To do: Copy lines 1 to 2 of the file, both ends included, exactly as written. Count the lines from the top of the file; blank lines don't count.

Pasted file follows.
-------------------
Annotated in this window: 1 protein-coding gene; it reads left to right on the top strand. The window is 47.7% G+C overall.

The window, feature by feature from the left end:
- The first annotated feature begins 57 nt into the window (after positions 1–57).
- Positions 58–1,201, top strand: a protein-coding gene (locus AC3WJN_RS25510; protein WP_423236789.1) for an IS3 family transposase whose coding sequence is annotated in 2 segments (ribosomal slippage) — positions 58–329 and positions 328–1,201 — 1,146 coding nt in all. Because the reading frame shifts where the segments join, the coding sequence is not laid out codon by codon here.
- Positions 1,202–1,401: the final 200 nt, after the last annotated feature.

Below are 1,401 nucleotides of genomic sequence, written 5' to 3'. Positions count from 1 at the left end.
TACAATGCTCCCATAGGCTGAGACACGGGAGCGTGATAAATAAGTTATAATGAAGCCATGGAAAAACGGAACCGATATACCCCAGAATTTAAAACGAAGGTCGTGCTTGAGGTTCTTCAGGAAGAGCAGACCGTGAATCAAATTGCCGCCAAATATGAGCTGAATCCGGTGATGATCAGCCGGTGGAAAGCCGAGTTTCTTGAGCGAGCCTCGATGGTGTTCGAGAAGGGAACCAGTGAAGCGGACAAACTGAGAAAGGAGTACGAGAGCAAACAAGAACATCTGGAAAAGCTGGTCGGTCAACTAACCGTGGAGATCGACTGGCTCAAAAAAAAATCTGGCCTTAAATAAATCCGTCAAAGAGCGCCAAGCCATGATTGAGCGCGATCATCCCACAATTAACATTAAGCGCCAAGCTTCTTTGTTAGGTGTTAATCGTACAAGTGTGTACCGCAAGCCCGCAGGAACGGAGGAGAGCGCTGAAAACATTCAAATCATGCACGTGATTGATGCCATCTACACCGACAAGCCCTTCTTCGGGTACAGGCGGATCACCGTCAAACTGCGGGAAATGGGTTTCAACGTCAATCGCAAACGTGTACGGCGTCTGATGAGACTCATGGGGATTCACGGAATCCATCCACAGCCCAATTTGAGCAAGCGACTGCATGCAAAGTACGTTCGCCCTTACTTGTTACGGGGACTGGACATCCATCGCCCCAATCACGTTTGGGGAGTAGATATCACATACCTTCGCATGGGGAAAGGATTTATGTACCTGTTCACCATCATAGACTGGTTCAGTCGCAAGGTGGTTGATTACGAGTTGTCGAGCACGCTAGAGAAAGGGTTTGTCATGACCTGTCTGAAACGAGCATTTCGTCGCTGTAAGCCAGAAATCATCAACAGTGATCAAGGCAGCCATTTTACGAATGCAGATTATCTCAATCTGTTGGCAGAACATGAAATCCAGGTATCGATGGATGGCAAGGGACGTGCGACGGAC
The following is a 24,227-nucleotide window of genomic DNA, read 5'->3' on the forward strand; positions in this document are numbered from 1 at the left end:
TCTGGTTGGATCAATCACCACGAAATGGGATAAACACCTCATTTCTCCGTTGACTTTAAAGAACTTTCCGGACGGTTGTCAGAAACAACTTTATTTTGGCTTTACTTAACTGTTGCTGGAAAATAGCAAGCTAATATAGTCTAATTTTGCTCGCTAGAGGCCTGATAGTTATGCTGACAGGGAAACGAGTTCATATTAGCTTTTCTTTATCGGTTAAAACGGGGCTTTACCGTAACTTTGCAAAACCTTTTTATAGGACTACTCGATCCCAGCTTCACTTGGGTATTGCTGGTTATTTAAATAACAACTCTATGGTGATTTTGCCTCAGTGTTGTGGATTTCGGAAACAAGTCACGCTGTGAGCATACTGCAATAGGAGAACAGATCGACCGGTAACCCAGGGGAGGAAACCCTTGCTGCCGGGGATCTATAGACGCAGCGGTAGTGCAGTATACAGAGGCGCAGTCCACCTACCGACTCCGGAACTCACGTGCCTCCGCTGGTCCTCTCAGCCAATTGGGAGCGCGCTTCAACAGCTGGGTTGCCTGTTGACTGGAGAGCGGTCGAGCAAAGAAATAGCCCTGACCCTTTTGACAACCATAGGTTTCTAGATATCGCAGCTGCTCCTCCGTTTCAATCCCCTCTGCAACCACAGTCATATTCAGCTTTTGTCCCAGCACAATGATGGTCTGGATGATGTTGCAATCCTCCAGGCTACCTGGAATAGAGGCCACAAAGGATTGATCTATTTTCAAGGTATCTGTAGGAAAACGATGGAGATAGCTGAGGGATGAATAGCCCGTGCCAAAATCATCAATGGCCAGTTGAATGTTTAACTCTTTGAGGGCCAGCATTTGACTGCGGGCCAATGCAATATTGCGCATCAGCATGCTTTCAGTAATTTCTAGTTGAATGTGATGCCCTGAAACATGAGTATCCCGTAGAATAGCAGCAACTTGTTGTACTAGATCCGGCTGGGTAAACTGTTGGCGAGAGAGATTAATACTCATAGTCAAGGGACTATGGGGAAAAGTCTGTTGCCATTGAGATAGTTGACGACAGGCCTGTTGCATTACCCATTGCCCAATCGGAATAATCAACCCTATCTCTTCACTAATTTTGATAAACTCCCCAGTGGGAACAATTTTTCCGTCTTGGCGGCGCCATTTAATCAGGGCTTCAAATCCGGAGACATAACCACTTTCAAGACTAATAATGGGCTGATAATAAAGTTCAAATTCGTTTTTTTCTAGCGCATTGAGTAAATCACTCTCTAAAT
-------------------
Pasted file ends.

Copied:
Annotated in this window: 1 protein-coding gene; it reads left to right on the top strand. The window is 47.7% G+C overall.

The window, feature by feature from the left end: